Defense Date


Document Type


Degree Name

Doctor of Philosophy



First Advisor

Rosalie Corona

Second Advisor

Juan Carlos Arango Lasprilla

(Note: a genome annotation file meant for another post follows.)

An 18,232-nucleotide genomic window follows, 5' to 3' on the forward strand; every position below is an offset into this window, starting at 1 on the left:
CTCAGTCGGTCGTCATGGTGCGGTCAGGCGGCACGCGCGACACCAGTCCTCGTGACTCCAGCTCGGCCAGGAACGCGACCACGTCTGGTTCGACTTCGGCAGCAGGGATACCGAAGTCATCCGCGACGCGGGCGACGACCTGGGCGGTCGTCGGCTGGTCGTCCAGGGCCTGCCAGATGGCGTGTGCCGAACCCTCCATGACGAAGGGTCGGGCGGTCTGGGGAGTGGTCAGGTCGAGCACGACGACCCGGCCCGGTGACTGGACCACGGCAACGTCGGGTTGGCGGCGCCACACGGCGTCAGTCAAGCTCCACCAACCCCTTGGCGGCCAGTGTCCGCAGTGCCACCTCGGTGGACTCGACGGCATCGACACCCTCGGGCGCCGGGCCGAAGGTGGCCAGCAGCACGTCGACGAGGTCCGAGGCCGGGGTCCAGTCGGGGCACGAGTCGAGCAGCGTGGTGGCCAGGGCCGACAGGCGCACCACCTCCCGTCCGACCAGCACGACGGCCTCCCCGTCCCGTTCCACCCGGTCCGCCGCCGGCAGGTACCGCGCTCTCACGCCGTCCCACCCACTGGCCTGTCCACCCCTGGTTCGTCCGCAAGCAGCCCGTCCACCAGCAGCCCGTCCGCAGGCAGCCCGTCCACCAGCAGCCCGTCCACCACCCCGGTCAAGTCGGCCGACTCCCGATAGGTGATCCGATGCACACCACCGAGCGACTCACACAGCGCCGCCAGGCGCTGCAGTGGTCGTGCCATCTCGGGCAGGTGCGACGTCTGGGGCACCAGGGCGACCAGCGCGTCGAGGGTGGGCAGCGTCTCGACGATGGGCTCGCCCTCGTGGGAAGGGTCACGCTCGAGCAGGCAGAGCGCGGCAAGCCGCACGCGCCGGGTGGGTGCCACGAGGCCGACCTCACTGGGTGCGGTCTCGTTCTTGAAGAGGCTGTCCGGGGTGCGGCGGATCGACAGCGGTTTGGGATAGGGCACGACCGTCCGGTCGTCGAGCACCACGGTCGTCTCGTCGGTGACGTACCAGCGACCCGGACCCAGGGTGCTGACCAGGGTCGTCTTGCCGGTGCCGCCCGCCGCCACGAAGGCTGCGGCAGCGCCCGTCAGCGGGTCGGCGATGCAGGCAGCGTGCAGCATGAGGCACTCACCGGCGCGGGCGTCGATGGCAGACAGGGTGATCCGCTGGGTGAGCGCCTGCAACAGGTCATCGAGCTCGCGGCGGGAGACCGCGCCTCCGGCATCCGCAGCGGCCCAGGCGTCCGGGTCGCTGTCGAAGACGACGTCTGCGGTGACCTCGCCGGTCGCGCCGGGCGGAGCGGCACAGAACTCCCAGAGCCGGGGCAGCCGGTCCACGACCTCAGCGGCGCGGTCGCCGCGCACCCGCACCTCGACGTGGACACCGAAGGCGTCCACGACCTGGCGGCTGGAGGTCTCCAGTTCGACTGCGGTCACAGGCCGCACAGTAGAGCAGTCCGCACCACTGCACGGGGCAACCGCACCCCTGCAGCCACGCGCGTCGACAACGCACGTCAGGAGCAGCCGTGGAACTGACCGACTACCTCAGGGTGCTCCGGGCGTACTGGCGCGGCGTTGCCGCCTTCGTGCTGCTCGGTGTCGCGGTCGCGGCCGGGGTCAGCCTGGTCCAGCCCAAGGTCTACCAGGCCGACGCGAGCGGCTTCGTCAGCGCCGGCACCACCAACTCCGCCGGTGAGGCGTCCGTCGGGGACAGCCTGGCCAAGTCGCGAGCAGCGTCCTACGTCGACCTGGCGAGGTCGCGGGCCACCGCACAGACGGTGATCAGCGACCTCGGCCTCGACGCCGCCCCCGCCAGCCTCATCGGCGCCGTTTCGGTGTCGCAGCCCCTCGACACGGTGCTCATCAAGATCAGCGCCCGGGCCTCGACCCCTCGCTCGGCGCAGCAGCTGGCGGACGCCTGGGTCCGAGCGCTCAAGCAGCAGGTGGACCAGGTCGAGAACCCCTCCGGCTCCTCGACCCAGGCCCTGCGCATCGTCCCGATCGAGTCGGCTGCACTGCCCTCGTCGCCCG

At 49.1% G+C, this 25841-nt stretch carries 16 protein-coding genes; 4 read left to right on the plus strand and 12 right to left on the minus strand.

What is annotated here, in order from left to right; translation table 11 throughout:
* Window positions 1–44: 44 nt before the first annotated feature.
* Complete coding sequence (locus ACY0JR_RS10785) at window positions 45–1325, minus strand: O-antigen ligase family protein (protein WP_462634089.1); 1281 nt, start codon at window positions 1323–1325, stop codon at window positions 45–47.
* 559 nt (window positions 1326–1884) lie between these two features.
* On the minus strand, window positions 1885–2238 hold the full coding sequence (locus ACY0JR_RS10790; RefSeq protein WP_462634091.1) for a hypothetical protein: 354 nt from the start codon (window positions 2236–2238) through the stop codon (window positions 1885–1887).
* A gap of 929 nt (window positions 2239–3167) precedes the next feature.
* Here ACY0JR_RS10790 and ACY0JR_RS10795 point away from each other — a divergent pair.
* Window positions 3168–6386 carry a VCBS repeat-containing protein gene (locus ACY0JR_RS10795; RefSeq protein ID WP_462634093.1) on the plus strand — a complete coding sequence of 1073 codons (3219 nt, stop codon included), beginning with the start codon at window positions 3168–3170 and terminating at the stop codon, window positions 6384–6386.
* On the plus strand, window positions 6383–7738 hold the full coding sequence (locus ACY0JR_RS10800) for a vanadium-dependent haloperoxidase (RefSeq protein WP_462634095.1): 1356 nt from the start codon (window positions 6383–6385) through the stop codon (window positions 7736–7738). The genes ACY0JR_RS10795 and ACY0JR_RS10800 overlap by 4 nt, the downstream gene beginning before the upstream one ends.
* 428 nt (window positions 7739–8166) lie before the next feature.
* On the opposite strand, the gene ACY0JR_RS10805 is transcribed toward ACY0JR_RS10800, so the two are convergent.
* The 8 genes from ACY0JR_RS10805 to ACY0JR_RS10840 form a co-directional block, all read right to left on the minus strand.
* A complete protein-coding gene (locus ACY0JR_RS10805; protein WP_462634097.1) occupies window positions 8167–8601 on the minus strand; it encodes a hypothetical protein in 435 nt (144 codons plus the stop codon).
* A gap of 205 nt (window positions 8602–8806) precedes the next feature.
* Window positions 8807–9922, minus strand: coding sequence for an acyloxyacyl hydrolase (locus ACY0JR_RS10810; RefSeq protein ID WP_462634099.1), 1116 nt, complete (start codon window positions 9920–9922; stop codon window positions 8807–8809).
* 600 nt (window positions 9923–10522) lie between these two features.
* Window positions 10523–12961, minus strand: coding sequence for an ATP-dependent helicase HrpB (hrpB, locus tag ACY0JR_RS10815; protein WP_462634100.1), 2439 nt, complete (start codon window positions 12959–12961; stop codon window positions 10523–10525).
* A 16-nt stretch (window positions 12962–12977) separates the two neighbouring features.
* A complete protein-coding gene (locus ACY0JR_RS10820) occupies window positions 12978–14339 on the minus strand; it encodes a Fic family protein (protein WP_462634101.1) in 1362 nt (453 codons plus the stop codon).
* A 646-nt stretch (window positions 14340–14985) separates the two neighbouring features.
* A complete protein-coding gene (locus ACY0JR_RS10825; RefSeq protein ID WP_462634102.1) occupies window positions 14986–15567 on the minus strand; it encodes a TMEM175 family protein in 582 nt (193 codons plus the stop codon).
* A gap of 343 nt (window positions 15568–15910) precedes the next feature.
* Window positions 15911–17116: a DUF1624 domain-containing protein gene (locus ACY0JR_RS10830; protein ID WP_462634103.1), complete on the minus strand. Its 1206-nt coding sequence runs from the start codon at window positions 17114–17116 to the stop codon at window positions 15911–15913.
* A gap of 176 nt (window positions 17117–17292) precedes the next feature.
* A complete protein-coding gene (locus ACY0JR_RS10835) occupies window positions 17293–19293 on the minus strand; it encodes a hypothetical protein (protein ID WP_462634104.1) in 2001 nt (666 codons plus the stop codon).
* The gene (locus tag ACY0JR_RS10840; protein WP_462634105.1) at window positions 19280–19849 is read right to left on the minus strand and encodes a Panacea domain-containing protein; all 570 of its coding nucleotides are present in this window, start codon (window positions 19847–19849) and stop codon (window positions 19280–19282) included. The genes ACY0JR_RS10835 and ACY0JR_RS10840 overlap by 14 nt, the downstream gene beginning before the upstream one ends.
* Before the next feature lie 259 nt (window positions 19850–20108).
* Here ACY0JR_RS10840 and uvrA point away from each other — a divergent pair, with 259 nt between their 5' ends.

Neuropsychological tests are standardized tasks used to measure psychological functioning that is associated with a particular brain structure. These tests often are used in diagnosing a cognitive deficiency resulting from brain injuries. Currently, there are a limited number of studies that have focused on standardization of neuropsychological tests in Latin America. Therefore, the vast majority of cognitive tests used in the evaluation of patients with brain damage have no normative parameters adjusted to the cultural characteristics of Latinos and Latinas. As a result, neuropsychological diagnoses among this population may be inadequate, and evaluation of rehabilitation program effectiveness limited. The importance of culturally appropriate indices of neurological tests cannot be overstated; of all the problems presented by individuals with brain injuries, cognitive disorders are the leading source of disability for adequate work, family, and social reintegration among this group. There is an urgent need to standardize neuropsychological tests in Latin America, among Latinos in the US and any other regions where neuropsychological test have not been standardized. An important population subgroup in Latin America severely lacking in norms for many neuropsychological tests are those deemed illiterate or unable to read or write. Developing normative data for individuals who are illiterate will allow neuropsychologists to have a more accurate comparison when attempting to diagnose cognitive deficits among this group in Latin America. This dissertation is unique, as no other studies have looked at the normative data and standardization of neuropsychological tests within this population in Latin America.


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